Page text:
Wait for earthquake relief gets longer
Delayed relief and rescue operations have infuriated the people living in different villages of Sindhupalchok district. The locals of Dhumthang VDC picketed a temporary helipad no sooner they saw a Nepal Army (NA) helicopter land there on Saturday evening, eight days after the devastating earthquake.
Their faces lit up with hopes that the chopper was carrying relief materials. But the hopes soon turned into anger when they realised the NA team was accompanying the journalists. Their fury was pacified only after the NA assured that it was there to rescue the injured villagers and fly them to Kathmandu, and a large helicopter carrying aid would arrive soon.
The VDC is among the most affected in the district, with 87 casualties being reported so far and more than 300 injured.
“Every time the helicopters hover in the sky, we think it is going to land here with relief materials. But we are left disappointed all this while,”
said Thule Kami, 58, sitting near the local football ground which has been turned into a temporary helipad.
A majority of houses in Dhumthang have been reduced to ruins and the villagers are too scared to enter any house still standing. The frequent aftershocks are only compounding their problem.
However, the landing of a 21-member army team led by Lt Sudhesh Bohara encouraged the villagers to venture into their homes for the first time in eight days to salvage their belongings from the rubble.
The army estimates around 90 percent of the buildings in Sindhupalchok district have either collapsed or have been severely damaged due to the earthquake. All the public and historical properties, including schools and centuries-old gumba, lie in heaps of rubble. In the absence of any kinds of relief material, a majority of the villagers have been compelled to live out in the open with hardly anything to eat. “Thank god, the water supply was not destroyed by the quake. We have been living on roasted corn and water so far,” Kami added.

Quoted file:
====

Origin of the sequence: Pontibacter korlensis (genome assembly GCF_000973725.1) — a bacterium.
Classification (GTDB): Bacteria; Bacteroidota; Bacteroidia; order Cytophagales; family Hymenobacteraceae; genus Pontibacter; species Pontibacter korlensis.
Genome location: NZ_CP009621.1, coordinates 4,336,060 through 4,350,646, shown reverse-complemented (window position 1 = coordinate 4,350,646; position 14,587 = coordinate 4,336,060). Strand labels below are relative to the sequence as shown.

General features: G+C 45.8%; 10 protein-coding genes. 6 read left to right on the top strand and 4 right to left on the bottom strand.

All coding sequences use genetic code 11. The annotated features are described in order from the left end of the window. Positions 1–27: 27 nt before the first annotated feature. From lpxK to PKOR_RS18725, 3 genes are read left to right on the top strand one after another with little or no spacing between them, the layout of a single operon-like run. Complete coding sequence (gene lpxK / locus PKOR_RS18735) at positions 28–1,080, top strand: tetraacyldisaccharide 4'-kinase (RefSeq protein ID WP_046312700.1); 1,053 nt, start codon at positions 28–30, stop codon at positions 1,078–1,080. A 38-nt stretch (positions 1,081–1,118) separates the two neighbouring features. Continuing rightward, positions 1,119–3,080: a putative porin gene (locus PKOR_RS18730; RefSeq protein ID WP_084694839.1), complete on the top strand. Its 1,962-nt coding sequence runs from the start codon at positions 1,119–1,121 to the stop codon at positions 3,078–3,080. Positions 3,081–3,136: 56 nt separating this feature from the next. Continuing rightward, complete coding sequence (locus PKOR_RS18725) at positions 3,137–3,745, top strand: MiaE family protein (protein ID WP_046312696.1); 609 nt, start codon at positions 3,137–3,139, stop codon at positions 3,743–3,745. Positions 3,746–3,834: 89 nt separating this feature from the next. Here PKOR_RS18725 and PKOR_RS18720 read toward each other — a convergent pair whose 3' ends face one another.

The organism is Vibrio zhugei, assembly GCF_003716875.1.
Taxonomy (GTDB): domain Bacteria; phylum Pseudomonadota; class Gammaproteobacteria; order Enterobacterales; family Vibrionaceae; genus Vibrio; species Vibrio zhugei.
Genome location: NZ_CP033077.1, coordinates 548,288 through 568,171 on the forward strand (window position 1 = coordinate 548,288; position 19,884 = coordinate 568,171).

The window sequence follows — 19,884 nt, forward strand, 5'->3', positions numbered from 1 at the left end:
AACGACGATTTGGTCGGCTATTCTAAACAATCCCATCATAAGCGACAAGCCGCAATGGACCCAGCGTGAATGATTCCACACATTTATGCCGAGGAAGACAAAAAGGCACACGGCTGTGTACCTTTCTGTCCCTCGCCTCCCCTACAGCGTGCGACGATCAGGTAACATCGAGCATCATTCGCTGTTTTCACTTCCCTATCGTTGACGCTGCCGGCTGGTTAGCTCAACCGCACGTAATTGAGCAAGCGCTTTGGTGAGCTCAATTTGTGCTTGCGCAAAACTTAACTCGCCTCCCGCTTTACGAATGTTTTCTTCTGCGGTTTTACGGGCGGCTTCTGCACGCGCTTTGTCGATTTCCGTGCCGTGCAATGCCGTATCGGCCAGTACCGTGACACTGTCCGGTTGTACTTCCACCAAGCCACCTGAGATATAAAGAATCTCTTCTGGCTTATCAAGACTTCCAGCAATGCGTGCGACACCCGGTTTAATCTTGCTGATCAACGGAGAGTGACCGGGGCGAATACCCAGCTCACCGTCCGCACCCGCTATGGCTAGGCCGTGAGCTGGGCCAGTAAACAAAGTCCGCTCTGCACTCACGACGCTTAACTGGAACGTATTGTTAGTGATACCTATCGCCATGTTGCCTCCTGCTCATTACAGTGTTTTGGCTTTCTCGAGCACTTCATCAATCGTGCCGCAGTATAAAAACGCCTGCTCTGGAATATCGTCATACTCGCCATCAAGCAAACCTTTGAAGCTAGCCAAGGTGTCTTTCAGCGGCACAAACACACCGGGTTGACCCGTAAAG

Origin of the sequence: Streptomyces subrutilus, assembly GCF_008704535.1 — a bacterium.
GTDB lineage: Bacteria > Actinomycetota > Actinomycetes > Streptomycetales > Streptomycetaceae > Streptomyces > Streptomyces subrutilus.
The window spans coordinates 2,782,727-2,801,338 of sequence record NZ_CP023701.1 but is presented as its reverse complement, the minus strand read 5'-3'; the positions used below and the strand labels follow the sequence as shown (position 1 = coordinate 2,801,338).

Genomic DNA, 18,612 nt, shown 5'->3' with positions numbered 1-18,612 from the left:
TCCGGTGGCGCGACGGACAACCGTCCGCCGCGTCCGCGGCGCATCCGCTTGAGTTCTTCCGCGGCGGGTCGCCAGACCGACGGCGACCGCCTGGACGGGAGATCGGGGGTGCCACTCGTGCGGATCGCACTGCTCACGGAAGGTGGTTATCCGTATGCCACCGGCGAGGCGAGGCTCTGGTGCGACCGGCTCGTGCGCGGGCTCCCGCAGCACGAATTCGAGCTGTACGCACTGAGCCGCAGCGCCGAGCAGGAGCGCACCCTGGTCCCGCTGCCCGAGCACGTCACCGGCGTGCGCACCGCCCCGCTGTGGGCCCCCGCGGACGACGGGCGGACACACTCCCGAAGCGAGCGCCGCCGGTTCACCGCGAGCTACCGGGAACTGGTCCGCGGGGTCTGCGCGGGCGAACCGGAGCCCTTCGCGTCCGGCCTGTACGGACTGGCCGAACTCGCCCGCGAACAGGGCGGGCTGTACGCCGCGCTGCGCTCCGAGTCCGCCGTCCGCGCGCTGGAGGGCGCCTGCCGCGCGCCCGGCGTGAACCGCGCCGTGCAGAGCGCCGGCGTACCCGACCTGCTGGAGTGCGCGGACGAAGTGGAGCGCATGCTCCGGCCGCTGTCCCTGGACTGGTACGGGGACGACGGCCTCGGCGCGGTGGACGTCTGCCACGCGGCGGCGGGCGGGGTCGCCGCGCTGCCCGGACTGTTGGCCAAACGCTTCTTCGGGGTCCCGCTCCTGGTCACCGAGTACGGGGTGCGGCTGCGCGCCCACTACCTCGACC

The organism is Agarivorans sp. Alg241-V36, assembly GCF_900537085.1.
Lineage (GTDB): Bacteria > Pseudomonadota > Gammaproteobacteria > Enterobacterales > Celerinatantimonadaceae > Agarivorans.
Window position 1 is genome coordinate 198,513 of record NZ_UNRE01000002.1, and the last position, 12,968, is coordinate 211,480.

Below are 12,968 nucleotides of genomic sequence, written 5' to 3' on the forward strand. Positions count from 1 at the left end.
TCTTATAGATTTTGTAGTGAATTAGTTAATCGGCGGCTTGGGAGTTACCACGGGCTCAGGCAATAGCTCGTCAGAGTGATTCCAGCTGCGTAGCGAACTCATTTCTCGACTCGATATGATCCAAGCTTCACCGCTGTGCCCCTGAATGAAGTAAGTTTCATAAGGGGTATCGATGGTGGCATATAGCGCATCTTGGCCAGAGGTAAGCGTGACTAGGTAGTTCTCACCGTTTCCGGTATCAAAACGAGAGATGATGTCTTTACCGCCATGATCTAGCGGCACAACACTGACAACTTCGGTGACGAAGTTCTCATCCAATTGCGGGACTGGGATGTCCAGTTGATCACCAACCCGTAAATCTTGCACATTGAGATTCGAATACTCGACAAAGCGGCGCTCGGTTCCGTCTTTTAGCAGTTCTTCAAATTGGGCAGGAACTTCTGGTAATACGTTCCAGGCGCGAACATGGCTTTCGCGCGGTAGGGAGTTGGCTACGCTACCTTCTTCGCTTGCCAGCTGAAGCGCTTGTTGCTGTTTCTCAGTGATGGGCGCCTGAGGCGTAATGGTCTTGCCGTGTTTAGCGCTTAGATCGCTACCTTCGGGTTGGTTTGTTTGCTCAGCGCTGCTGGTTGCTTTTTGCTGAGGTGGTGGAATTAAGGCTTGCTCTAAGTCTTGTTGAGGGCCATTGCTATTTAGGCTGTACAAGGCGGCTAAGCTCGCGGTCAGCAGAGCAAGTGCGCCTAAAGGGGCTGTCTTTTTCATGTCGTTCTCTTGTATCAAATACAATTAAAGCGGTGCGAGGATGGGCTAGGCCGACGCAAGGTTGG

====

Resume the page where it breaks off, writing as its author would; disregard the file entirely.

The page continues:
According to Lt Bohara, the NA could not reach the place on time due to the lack of coordination. On Sunday alone, the army rescued about a dozen severely injured people and flew them to Kathmandu for treatment.
“I don’t blame the army. It’s the duty of the local leaders, whom we have been voting for so many years, to help us during the crisis,” said Man Dhoj Sherpa, 75. “I see helicopters ferrying goods to Tatopani several times every day because the lawmaker from the area cares for his people. I wonder where is our representative hiding.” The villagers said though the government has claimed that it has released Rs 900,000 for each VDCs they have not received a single penny. The families of the deceased too are yet to receive compensation though the government has announced Rs 140,000 each to such families.
Bohara said he had relayed the message to the Army Headquarters for the relief claiming that there would be needed supply.